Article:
Investment markets can be difficult to navigate for beginner investors. Just like with any business decision, investment strategies can affect one’s financial future.
Here are some popular investing myths and misconceptions to avoid.
Myth: Real property is always a good investment.
Real property is an illiquid investment as even in a highly sought after location, it takes time before the asset turns to cash.
Real property is a good long-term investment, but turning it into a profitable investment highly depends on the property’s location, competitors in the market, and the potential customers or tenants.
Not all land increases in value, and investing in a stagnant real estate market can be detrimental to your investment plans.
Be aware of the risks by doing research and due diligence. Basing property purchases on the developer or agent’s claims or their perception of how profitable the area is, could be a costly mistake.
Myth: I need a lot of money and expert assistance to survive the investment market.
The investment market is open for small investors. But it is also available to big time and retail investors.
Some companies offer managed funds, allowing access to a pool of corporate investments, which increases the possibility of diversified investments without having to select company shares on their own. Managed funds cost less if investors hire a full service broker or financial adviser to recommend which individual stocks can be invested. Investments, and their survival and profitability, can be unpredictable as the market is highly volatile regardless of expert opinion or broker advice.
Exercise caution by ascertaining whether or not brokers have a realistic recommendation based on their knowledge of current market information and status and whether the investment to be made corresponds to the goals and objectives of the investor.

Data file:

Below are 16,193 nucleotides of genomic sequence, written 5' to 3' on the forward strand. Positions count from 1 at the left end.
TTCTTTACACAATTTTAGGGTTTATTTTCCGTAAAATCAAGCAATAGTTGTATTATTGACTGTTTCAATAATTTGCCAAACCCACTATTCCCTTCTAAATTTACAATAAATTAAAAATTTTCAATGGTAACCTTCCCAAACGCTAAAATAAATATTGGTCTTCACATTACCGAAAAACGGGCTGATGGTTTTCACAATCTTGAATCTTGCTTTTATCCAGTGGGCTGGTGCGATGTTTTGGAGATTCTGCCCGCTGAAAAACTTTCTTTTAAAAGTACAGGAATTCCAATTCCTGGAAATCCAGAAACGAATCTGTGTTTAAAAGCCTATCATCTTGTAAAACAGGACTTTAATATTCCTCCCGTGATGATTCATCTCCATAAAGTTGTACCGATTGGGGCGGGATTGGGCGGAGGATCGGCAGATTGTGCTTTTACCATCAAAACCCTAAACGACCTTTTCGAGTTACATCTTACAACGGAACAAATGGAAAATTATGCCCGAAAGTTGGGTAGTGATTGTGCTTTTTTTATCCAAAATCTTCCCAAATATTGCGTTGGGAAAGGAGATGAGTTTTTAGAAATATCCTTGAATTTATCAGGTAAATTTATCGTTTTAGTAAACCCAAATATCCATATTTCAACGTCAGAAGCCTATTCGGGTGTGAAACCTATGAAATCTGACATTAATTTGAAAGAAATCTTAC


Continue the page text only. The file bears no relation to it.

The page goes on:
Investing always has risks. Even with knowing basic concepts, learning by devoting time and education can help grow investments.
Myth: Riskier investments return better rewards.
Investments that offer more attractive packages can be exposed to higher credit and market risks. Risky investments may be able to give higher returns, but some may also lead to loss due to market volatility. Ascertain one’s risk tolerance and follow that standard: avoid letting your emotions overrun your decision.
Myth: Historical performance will repeat itself.
Looking at the historical performance of shares is not an advisable strategy to rely on.
They may get lucky and the shares could increase in value due to certain present conditions both in the market and within the issuing company. A stock’s future performance should never be the gauge of investing worthiness. Instead, consider economic conditions and opportunities.
Future expectations of growth based on past performance is not indicative of returns.
Myth: Buy low, sell high is a winning strategy.
Potential share market investors often hear the advice “buy low, sell high”.
When investors purchase low-priced shares and shares that increased in value, they expect a future good performance and a high return. When investors sell shares when markets fall, the volatility can pressure them to get rid of low-performing investments.
There are numerous factors on why the investment markets are volatile, especially with shares and stocks. Instead of panic buying and selling, ensure that investments are balanced and aligned with one’s objectives. Exercise caution but keep investment goals in mind.
Myth: Majority wins.
The movement of the majority of investors doesn’t always dictate the performance of the market.
Simply following the majority’s intuition is not a good investment strategy unless the majority are all knowledgeable in the underlying business. However, if the majority is composed of investors whose choices are determined by ‘insider tips’, investors may be better off focusing on proper research and due diligence.
All types of investments offer opportunities for great returns and the potential for loss. Making good investment strategies from understanding and avoiding being victim to common investment myths and misconceptions can help increase the potential for growth.
This information has been sourced from ASIC's Moneysmart and Nest Egg